Investigating next generation LED materials

by | Feb 20, 2015

Research from a Canadian-German collaboration focuses on a next generation nitrido­litho­alumi­nate phosphor, SLA, as a breakthrough material.
Nitridolithoaluminate phosphor (Tolhurst et al.)

Nitridolithoaluminate phosphor (Tolhurst et al.)

The replacement of conventional lighting sources, such as incandescent lamps, is considered a fundamental step toward reducing worldwide electrical energy consumption. As a result, research on novel, suitable materials for phosphor-converted light-emitting diodes (pc-LEDs) has attracted a lot of attention in recent years. Of particular interest are red-emitting phosphors, due to the impact of emissions in the red spectral region on the color rendering and efficiency of a pc-LED.

Research from a Canadian-German collaboration has now focused on a next generation nitridolithoaluminate phosphor, Sr[LiAl3N4]:Eu2+  (SLA) as a breakthrough material. With its high emission intensity in the red region of the electromagnetic spectrum and its uniquely narrow bandwidth for a Eu2+-doped phosphor, this material shows great potential for use in illumination-grade pc-LEDs. To fully understand the complex structure-property relationships and to enable further optimization of the material properties of SLA, an in-depth presentation of the electronic structure determined through experimental soft X-ray spectroscopy measurements and theoretical density functional theory calculations was performed by the group.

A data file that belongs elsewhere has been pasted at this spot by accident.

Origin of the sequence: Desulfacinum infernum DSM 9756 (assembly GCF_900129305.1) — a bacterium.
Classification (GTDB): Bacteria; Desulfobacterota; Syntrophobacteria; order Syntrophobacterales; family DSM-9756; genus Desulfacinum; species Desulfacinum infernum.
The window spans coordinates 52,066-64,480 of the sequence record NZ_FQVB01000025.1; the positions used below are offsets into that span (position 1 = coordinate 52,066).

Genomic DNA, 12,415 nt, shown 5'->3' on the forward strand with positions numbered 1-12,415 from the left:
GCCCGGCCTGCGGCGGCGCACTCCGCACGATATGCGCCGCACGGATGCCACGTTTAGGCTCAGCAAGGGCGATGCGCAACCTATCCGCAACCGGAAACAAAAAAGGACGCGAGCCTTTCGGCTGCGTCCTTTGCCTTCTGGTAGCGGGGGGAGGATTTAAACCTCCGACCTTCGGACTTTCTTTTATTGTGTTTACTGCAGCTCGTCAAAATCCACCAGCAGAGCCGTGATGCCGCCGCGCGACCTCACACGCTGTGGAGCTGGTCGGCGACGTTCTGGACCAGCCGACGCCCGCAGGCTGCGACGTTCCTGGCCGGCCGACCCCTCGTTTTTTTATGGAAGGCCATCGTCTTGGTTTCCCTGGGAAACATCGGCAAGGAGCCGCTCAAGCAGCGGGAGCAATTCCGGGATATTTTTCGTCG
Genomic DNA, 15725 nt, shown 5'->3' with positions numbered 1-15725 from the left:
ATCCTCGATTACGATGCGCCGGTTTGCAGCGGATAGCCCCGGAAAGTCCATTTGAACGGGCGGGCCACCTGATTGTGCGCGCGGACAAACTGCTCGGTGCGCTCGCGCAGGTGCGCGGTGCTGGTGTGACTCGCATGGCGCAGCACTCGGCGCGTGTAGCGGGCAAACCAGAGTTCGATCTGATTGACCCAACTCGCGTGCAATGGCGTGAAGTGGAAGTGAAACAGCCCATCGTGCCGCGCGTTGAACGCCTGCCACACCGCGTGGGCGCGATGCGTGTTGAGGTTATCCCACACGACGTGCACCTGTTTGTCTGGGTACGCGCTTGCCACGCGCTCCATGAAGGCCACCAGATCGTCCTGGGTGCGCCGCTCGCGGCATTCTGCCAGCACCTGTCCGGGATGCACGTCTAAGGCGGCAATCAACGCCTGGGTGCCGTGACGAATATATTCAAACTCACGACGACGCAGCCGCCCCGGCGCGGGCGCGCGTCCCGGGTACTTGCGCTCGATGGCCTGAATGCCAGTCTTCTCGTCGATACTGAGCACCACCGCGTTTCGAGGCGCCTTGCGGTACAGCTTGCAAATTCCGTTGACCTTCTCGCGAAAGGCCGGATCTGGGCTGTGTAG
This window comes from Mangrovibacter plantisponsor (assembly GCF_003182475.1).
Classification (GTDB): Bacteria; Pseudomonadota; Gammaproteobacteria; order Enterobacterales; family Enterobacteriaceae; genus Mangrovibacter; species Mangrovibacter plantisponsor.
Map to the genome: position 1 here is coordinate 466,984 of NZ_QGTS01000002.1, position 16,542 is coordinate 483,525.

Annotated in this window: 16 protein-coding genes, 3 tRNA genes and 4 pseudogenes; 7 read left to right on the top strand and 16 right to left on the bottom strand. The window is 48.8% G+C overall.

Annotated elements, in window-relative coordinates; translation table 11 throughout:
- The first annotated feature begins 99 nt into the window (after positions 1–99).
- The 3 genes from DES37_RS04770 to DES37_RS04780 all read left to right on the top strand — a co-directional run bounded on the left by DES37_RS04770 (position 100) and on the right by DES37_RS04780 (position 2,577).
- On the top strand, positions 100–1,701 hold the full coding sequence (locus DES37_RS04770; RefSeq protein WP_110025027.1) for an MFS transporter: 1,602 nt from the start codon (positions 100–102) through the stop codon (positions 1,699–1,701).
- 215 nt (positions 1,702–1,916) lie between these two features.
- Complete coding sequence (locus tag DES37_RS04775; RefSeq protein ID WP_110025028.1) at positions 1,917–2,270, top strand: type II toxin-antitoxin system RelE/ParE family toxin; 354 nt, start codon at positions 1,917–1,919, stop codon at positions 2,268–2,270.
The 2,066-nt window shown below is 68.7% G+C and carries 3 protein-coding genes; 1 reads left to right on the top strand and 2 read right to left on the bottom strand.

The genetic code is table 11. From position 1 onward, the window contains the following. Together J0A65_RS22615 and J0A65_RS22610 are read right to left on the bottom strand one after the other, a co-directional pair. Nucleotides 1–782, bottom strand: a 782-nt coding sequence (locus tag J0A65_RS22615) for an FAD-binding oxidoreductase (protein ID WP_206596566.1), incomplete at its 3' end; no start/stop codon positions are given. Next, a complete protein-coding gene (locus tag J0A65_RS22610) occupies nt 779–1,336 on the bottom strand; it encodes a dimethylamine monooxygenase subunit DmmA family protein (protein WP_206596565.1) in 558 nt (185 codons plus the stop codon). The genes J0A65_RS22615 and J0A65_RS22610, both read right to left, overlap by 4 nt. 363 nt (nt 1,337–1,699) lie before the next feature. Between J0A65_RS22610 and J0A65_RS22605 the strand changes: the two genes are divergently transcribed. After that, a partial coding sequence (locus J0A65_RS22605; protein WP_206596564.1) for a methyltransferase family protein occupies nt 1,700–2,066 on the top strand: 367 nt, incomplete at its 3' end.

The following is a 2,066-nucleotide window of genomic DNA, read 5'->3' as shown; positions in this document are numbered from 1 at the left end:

The results of this analysis complete previously reported electronic and structural characteristics observed through X-ray diffraction, visible light excitation and electron energy loss spectroscopy. In particular, SLA is found to have an indirect band gap of (4.56 ± 0.25) eV, highly similar local electronic structure at nonequivalent Sr sites, and the necessary characteristics for a uniform shift in the centroid of the Eu2+ 5d states. This clarifies why, with two sites which can be occupied by the activator ion Eu2+, such a narrow band emission is still observed and re-enforces the importance of SLA as a phosphor for LED applications.